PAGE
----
Credit Guarded: Why some credit card decision are ill advised

So much about credit cards gets twisted and contorted to the point that you aren’t sure what to believe.

Furthermore, you end up making bad decisions just based on those comments, when really the reputation of credit and using credit cards needs a serious overhaul or a good public relations job for consumers and individuals alike to start truly understanding how to use them properly.

What we have now is a hodgepodge of tips that range anywhere from smart to silly and everything else you can think of in between.

Case in point: has anyone ever told you that you should use credit cards all the time and as much as you can to show you can pay them back on a regular monthly basis? How about the advice that suggests you should close unused credit cards right away, no questions asked?

Both of these are classic tall tales that should be modified and downright avoided when you really look at the repercussions that could come from doing this.

Let’s take a look at the first question, the one stating you should rack up high credit card bills and start paying on them so you can come off as a good financial solider who can pay bills on time.

This is downright dumb: your balances versus your actual credit limit make up your credit utilization and that needs to be low, so you shouldn’t be carrying a $5,000 credit card balance on a card with a $5,500 limit. Lower balances are always better, so if you want to show you can use a credit card and pay it off the right way, start with spending $50 on a shirt or $75 on a pair of jeans on a credit card and pay if off in full the very next month.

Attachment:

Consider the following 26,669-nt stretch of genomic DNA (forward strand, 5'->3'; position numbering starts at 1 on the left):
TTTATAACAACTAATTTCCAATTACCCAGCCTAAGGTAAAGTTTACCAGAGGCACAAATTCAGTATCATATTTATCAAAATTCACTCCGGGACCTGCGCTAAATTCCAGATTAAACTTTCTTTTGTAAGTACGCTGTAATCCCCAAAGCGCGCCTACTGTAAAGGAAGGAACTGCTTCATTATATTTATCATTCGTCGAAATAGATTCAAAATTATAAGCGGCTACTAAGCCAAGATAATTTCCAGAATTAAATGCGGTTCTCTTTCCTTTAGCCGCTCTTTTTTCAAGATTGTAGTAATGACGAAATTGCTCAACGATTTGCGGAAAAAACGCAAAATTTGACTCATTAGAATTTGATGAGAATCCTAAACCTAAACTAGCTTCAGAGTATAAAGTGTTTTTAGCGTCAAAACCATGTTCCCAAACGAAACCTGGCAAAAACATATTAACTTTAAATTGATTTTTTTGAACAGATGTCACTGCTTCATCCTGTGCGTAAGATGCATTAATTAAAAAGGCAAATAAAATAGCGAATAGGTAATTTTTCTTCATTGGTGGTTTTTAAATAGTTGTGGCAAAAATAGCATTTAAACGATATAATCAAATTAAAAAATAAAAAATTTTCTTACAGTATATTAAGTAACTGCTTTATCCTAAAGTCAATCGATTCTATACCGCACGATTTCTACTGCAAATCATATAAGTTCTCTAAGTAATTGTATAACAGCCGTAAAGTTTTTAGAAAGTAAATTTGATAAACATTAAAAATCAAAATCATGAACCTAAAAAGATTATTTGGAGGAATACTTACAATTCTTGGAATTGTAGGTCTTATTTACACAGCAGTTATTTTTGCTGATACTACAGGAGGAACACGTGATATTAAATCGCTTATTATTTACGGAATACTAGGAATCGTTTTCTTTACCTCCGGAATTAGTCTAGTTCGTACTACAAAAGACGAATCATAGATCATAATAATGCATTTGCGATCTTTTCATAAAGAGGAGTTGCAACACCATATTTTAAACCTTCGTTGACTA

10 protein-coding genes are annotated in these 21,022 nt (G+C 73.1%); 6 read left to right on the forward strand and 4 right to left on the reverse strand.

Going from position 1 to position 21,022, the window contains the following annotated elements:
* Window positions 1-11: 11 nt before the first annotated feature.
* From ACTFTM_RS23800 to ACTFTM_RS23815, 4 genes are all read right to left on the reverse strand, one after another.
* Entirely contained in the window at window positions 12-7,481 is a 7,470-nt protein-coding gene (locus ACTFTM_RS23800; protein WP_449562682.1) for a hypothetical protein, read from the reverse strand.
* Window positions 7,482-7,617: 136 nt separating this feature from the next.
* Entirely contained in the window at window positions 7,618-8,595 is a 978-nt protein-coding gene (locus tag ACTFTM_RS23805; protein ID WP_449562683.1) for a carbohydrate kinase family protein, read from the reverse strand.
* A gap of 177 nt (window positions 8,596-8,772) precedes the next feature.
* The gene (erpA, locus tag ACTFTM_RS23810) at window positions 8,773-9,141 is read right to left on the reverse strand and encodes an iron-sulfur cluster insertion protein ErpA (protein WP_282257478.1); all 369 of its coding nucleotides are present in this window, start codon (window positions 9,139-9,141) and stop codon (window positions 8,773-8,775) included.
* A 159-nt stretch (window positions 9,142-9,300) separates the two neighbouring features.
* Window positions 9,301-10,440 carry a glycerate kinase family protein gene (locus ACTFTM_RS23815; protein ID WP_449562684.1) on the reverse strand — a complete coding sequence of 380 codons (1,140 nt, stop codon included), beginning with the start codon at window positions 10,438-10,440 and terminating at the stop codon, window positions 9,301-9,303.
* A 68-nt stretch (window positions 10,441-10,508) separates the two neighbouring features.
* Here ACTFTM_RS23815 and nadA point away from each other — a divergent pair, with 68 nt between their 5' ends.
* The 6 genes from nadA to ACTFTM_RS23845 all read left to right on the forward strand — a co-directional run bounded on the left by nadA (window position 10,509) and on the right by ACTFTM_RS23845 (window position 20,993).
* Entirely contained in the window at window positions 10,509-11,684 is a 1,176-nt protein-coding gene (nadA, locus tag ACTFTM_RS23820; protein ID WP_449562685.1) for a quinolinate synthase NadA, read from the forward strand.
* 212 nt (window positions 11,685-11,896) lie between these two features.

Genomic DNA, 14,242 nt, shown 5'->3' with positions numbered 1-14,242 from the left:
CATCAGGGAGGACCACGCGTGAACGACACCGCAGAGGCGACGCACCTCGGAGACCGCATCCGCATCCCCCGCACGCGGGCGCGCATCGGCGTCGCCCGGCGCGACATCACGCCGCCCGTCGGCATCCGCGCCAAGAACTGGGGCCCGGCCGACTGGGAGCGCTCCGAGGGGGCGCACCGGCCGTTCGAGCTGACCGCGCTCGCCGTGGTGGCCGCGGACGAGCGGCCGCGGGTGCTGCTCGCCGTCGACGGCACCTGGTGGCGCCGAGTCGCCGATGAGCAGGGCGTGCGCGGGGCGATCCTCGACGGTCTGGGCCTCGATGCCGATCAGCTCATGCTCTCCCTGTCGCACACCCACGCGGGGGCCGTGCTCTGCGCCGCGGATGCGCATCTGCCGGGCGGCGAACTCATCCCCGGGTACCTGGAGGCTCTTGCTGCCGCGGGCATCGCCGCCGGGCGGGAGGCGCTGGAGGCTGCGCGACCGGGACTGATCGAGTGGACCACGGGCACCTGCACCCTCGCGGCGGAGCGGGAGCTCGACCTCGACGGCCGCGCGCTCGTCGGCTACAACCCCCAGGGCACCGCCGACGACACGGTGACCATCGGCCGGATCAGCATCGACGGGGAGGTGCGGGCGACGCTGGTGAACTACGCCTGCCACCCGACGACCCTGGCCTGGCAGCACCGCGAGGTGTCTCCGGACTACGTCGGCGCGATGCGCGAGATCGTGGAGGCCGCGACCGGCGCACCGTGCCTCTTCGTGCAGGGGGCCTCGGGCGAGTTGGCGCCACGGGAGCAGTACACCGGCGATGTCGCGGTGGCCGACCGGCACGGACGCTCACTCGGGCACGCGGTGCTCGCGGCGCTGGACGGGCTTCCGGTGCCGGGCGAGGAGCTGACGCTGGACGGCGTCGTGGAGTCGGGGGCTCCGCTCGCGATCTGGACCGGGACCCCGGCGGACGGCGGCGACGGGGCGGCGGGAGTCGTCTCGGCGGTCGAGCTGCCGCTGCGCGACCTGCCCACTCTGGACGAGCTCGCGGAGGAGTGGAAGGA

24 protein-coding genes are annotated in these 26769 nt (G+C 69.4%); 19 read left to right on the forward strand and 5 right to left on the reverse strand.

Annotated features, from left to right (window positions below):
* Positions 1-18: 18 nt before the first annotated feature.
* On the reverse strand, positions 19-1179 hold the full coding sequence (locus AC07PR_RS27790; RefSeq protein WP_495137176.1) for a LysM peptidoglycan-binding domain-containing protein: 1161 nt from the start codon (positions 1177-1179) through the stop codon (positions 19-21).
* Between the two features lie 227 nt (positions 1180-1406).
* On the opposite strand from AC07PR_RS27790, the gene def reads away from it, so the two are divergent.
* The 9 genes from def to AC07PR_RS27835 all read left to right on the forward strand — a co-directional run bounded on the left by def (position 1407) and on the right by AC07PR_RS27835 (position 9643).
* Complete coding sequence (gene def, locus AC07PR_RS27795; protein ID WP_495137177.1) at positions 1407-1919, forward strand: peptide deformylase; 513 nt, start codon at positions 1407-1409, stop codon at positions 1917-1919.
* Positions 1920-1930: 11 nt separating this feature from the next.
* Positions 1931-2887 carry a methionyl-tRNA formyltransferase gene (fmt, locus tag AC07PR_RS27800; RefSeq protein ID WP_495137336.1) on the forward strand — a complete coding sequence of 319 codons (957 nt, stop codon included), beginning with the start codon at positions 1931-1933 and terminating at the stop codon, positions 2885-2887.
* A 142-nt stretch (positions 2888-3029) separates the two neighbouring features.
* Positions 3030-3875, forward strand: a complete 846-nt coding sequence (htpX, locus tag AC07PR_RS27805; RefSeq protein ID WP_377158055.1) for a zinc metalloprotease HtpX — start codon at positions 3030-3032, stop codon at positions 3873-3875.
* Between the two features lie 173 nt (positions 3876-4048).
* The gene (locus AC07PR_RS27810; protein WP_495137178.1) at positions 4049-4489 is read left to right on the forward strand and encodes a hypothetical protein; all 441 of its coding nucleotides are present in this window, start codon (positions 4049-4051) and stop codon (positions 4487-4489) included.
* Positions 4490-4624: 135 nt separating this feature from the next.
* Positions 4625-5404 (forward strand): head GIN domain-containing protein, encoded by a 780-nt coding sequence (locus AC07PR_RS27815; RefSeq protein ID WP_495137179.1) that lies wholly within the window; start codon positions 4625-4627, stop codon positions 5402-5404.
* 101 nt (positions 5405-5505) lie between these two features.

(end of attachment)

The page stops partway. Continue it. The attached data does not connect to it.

You’ll have no problem building credit like that, in small, manageable chunks first.

The second piece of “advice” regarding closing out unused or credit cards with zero balances also hurts you more than it helps.

Credit history and having a longer tale of the tape so to speak means that older, unused cards show just how long you’ve been able to manage credit effectively. The longer the credit history, the better, so closing old cards not only hurts in that regard but also tightens that aforementioned credit used versus available, too.

Credit cards can be used effectively so completing swearing them off isn’t the right call, but using them in a way that helps more than it hurts is advisable and, actually, quite feasible.